WHAT IS CDKL5 DEFICIENCY DISORDER?

Published by: International Foundation for CDKL5 Research

CDKL5 deficiency disorder is a rare developmental epileptic encephalopathy caused by mutations in the CDKL5 gene, and this can manifest in a broad range of clinical symptoms and severity. The hallmarks are early-onset, intractable epilepsy and neurodevelopmental delay impacting cognitive, motor, speech, and visual function. Although rare, the occurrence is believed to be ~1:40,000 -75,000 live births, making it one of the most common forms of genetic epilepsy.

The CDKL5 gene provides instructions for making proteins that are essential for normal brain and neuron development. The CDKL5 protein acts as a kinase, which is an enzyme that changes the activity of other proteins by adding oxygen and phosphate atoms (a phosphate group) at specific positions. Researchers have not yet determined which proteins are targeted by the CDKL5 protein.

CDKL5 was first identified in 2004, it stands for cyclin-dependent kinase-like 5, and its location is on the X chromosome. The X chromosome is one of the sex chromosomes; females have two X’s, and males have one X and one Y chromosome. The letters are an abbreviation of the scientific name of the gene, which describes what it does. The CDKL5 gene was previously called STK9. Many cases have been identified in boys, but because of the location of the gene, CDD mainly affects girls.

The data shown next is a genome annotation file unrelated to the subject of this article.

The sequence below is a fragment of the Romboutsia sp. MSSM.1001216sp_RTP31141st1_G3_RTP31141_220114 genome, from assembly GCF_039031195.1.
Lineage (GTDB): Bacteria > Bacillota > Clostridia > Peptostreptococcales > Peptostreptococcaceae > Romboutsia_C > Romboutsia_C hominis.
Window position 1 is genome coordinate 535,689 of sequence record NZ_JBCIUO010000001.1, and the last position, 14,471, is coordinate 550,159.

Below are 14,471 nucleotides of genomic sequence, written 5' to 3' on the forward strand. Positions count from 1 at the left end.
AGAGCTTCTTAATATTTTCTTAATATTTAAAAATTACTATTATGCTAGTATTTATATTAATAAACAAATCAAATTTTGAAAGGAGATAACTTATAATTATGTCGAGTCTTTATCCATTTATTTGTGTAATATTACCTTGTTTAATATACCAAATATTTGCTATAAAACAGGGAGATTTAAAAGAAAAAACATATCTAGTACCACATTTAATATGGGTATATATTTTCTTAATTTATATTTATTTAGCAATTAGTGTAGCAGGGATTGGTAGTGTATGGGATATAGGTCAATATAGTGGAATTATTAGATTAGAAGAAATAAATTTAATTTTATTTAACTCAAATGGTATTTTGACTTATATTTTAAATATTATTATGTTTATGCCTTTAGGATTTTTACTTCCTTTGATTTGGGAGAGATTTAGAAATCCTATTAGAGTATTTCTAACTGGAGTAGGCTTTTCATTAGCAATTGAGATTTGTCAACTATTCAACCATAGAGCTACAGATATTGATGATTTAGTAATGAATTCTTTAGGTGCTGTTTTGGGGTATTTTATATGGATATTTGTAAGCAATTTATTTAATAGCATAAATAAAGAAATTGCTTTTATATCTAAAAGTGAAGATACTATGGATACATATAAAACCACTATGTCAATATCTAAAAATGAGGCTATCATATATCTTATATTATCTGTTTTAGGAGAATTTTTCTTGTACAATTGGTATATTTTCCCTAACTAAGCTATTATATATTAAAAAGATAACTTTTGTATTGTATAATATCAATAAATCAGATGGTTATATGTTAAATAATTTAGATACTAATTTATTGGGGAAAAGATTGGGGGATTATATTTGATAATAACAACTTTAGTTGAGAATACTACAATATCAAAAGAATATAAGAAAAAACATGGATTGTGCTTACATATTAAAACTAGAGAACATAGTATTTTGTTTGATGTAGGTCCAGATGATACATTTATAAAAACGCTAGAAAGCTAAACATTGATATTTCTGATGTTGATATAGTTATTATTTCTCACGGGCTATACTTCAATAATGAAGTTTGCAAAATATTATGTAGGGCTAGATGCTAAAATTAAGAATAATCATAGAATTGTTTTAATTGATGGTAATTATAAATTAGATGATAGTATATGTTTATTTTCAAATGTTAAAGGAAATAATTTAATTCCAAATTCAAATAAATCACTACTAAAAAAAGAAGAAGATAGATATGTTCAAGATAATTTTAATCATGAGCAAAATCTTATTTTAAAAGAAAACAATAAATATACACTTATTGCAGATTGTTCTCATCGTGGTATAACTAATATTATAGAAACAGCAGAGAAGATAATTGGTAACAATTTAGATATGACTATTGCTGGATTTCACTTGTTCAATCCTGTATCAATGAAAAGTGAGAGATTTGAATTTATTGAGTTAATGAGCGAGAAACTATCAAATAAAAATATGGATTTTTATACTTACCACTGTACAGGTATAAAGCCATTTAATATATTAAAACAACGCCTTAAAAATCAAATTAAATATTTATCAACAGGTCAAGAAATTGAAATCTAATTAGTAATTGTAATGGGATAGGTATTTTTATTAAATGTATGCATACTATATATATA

We do not fully know the cause of CDKL5 deficiency disorder at this time. Mutations have been found in children diagnosed with Infantile Spasms, West Syndrome, Lennox-Gastaut, Rett Syndrome, cerebral palsy, autism, and intractable epilepsy of unknown origin.

Through scientific research and collecting information through the CDKL5 International Database and at our Centers of Excellence, we are working hard to find all of the pieces of this puzzle. It is important to note that scientists and doctors do not know the full spectrum of CDKL5 disorders at this time. There are likely many people affected by CDKL5 who have mild symptoms and no seizures. With continued research and awareness of CDKL5, we hope to build a more comprehensive understanding of the spectrum of this disorder as we continue the search for a desperately needed cure. Click here to read the rest of the story.

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